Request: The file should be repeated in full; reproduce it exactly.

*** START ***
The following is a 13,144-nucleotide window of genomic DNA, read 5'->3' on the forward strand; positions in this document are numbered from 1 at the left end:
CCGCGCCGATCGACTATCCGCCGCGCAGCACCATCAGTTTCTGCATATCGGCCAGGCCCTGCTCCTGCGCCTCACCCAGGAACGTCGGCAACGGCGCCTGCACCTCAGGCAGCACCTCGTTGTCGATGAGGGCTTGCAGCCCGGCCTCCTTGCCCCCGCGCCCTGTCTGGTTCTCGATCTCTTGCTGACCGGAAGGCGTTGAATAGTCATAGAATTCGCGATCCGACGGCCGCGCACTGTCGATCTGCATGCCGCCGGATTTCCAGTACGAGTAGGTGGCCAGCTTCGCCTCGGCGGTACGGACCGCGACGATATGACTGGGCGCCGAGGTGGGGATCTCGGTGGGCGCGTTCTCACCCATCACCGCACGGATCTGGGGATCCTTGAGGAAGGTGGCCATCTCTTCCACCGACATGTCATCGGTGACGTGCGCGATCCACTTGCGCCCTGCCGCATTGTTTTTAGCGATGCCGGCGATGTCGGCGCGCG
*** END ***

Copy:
The following is a 13,144-nucleotide window of genomic DNA, read 5'->3' on the forward strand; positions in this document are numbered from 1 at the left end:
CCGCGCCGATCGACTATCCGCCGCGCAGCACCATCAGTTTCTGCATATCGGCCAGGCCCTGCTCCTGCGCCTCACCCAGGAACGTCGGCAACGGCGCCTGCACCTCAGGCAGCACCTCGTTGTCGATGAGGGCTTGCAGCCCGGCCTCCTTGCCCCCGCGCCCTGTCTGGTTCTCGATCTCTTGCTGACCGGAAGGCGTTGAATAGTCATAGAATTCGCGATCCGACGGCCGCGCACTGTCGATCTGCATGCCGCCGGATTTCCAGTACGAGTAGGTGGCCAGCTTCGCCTCGGCGGTACGGACCGCGACGATATGACTGGGCGCCGAGGTGGGGATCTCGGTGGGCGCGTTCTCACCCATCACCGCACGGATCTGGGGATCCTTGAGGAAGGTGGCCATCTCTTCCACCGACATGTCATCGGTGACGTGCGCGATCCACTTGCGCCCTGCCGCATTGTTTTTAGCGATGCCGGCGATGTCGGCGCGCG